(Modified from 2011 & 2014 Physical Chemistry Revision (Redox & Electrochemistry)

15

H2 Chemistry 9647
(b)

Physical Chemistry (Revision)

A concentration cell is one that generates voltage due to a concentration difference.


One example is shown below:
Cu(s) | Cu2+(aq) (0.01 mol dm-3) || Cu2+ (1.0 mol dm-3) | Cu(s).
(i)

Calculate the reduction potential of the oxidation half-cell if the Ecell


generated is 0.06 V.
Ecell = Eored(Cu2+/Cu) Ered(Cu2+/Cu)
Ered(Cu2+/Cu) = +0.28 V

(ii)

State how the concentrations of the Cu2+ ions in the two half-cells are related
when the cell becomes flat, i.e. Ecell = 0.00 V.
When Ecell = 0.00 V, electrons don't flow. [Cu2+] in the two half cells are equal.

[ACJC 2005 Prelim Q3]

Q4.

In an electrolytic cell, a current of 0.250 A is passed through a concentrated solution of a


chloride of iron, producing iron metal and chlorine gas.
(a)

Write the equation for the half-reaction taking place at the anode.
2Cl- Cl2 + 2e-

(b)

When the cell operates for 2.00 hours, 0.521 g of iron is deposited at one electrode.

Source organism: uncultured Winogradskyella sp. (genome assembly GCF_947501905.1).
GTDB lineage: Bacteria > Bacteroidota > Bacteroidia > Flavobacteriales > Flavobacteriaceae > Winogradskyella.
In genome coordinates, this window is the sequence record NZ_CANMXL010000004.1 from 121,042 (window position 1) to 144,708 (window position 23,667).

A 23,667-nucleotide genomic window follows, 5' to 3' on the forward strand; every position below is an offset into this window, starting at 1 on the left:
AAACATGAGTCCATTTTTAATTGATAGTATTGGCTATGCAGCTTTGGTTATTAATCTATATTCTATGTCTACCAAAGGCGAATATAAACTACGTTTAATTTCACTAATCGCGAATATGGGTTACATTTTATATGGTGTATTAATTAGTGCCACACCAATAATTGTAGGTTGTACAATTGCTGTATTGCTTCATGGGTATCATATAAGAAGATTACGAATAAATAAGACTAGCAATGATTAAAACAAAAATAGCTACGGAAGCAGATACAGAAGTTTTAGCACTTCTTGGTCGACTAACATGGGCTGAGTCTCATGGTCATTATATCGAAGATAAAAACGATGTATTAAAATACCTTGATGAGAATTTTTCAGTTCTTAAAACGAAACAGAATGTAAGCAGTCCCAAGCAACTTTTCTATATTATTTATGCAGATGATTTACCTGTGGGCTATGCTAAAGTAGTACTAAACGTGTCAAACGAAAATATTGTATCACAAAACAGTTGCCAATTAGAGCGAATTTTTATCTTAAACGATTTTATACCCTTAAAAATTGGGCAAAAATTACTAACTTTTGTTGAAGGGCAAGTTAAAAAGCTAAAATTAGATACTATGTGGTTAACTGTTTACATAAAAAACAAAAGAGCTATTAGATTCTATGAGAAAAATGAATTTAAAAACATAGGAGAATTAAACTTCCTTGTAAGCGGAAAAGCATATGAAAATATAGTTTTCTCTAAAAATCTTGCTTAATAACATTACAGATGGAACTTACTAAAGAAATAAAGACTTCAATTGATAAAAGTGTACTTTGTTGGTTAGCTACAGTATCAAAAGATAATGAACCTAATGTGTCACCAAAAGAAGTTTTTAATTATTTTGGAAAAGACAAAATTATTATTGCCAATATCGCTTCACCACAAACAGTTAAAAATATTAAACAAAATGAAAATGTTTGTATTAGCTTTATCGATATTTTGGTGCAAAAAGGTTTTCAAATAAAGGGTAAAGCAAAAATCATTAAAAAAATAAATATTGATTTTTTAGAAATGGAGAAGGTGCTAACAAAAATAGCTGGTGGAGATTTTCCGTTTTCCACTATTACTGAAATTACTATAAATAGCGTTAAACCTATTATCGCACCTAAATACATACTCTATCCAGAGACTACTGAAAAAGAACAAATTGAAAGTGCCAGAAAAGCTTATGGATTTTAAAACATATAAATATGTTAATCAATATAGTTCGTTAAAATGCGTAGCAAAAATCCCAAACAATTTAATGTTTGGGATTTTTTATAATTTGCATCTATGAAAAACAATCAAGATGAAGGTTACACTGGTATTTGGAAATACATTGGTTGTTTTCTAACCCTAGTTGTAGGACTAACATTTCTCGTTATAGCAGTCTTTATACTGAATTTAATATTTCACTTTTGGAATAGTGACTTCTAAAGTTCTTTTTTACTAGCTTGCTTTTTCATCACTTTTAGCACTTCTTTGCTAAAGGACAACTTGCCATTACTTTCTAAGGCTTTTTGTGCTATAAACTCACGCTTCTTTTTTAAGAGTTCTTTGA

Determine the formula of the chloride of iron in the original solution.
Let formula of Fe ion be Fex+.
Amount of Fe formed = 0.521 56
No. of faradays required = (0.521 56)x
Amount of charge passed = 96500 (0.521 56)x = 1800 C
Therefore, x = 2 &

(c)

Formula of chloride is FeCl2.

Write a balanced equation for the overall reaction that occurs in the cell.
Fe2+ + 2Cl- Fe + Cl2

(d)

What volume of chlorine gas, measured at r.t.p., is produced when the cell operates
as described in part (b)?
Amount of Cl2 evolved = 0.521 56
Vol. of Cl2 at r.t.p. = 0.223 dm3

(e)

Calculate the current that would produce chlorine gas from the solution at a rate of
3.00 g per hour.
Amount of Cl2 liberated = 3 71
Amount of charge required to produce (3 71) mol of chlorine
= 2 96500 (3 71) = I 60 60

I = 2.27 A.

2015/JC2/Term3/Chem Dept/Physical Chemistry Revision


(Modified from 2011 & 2014 Physical Chemistry Revision (Redox & Electrochemistry)

16